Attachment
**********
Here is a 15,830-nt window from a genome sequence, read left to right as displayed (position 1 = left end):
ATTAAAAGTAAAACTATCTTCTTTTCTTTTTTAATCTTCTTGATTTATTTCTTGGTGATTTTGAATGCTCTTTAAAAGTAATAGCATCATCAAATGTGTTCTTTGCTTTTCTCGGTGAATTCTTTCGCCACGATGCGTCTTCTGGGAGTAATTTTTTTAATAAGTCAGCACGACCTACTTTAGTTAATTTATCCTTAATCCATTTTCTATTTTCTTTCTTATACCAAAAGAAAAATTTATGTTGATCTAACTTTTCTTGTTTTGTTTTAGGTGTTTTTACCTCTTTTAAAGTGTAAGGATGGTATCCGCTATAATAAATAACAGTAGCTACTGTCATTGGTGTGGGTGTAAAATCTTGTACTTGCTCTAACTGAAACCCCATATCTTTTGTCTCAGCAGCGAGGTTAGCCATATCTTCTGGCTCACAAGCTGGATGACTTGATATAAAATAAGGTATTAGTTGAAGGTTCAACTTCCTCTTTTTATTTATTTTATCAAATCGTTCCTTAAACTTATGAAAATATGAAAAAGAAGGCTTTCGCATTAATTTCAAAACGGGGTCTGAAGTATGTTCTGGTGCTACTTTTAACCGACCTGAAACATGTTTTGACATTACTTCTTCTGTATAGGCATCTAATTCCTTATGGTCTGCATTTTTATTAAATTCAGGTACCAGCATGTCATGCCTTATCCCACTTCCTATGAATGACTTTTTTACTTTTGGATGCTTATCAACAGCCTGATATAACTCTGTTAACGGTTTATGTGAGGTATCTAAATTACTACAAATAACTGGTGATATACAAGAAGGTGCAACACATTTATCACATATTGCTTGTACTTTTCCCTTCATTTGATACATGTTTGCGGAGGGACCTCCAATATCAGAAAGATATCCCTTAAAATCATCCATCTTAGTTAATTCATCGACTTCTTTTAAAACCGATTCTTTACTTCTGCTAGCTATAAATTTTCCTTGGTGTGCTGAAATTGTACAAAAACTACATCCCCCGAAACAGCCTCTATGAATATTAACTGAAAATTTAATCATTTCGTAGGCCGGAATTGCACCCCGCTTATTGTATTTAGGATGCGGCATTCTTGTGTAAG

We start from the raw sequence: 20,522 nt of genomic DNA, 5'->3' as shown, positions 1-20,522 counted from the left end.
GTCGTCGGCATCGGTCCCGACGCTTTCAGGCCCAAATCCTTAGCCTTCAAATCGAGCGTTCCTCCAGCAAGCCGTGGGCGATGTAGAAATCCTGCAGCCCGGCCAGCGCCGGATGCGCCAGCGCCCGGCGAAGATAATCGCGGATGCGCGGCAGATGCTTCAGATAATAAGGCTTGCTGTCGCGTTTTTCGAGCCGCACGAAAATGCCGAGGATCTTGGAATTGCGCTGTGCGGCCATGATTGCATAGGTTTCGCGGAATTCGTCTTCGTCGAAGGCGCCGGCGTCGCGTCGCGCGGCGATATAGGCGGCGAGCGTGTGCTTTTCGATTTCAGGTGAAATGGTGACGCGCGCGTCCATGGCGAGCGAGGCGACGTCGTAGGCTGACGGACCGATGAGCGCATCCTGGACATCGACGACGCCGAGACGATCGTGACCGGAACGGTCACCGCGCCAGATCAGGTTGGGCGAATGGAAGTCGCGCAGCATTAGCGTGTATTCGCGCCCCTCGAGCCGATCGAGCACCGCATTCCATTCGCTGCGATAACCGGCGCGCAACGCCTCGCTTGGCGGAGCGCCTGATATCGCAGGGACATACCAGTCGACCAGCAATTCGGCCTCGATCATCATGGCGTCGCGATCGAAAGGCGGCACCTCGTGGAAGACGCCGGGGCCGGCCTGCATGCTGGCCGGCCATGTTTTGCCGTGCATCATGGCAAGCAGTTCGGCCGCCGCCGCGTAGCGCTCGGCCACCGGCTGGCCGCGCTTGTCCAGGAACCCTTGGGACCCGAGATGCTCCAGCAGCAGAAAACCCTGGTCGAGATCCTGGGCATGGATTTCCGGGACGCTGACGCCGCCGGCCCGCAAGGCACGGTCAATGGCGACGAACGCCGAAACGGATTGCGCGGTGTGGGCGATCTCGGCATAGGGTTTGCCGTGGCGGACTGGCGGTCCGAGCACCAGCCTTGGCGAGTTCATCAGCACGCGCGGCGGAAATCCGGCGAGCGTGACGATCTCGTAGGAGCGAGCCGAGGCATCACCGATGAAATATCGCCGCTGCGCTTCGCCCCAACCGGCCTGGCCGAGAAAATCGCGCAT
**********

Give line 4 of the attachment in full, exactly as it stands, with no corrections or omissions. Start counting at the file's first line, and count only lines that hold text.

GTCGTCGGCATCGGTCCCGACGCTTTCAGGCCCAAATCCTTAGCCTTCAAATCGAGCGTTCCTCCAGCAAGCCGTGGGCGATGTAGAAATCCTGCAGCCCGGCCAGCGCCGGATGCGCCAGCGCCCGGCGAAGATAATCGCGGATGCGCGGCAGATGCTTCAGATAATAAGGCTTGCTGTCGCGTTTTTCGAGCCGCACGAAAATGCCGAGGATCTTGGAATTGCGCTGTGCGGCCATGATTGCATAGGTTTCGCGGAATTCGTCTTCGTCGAAGGCGCCGGCGTCGCGTCGCGCGGCGATATAGGCGGCGAGCGTGTGCTTTTCGATTTCAGGTGAAATGGTGACGCGCGCGTCCATGGCGAGCGAGGCGACGTCGTAGGCTGACGGACCGATGAGCGCATCCTGGACATCGACGACGCCGAGACGATCGTGACCGGAACGGTCACCGCGCCAGATCAGGTTGGGCGAATGGAAGTCGCGCAGCATTAGCGTGTATTCGCGCCCCTCGAGCCGATCGAGCACCGCATTCCATTCGCTGCGATAACCGGCGCGCAACGCCTCGCTTGGCGGAGCGCCTGATATCGCAGGGACATACCAGTCGACCAGCAATTCGGCCTCGATCATCATGGCGTCGCGATCGAAAGGCGGCACCTCGTGGAAGACGCCGGGGCCGGCCTGCATGCTGGCCGGCCATGTTTTGCCGTGCATCATGGCAAGCAGTTCGGCCGCCGCCGCGTAGCGCTCGGCCACCGGCTGGCCGCGCTTGTCCAGGAACCCTTGGGACCCGAGATGCTCCAGCAGCAGAAAACCCTGGTCGAGATCCTGGGCATGGATTTCCGGGACGCTGACGCCGCCGGCCCGCAAGGCACGGTCAATGGCGACGAACGCCGAAACGGATTGCGCGGTGTGGGCGATCTCGGCATAGGGTTTGCCGTGGCGGACTGGCGGTCCGAGCACCAGCCTTGGCGAGTTCATCAGCACGCGCGGCGGAAATCCGGCGAGCGTGACGATCTCGTAGGAGCGAGCCGAGGCATCACCGATGAAATATCGCCGCTGCGCTTCGCCCCAACCGGCCTGGCCGAGAAAATCGCGCAT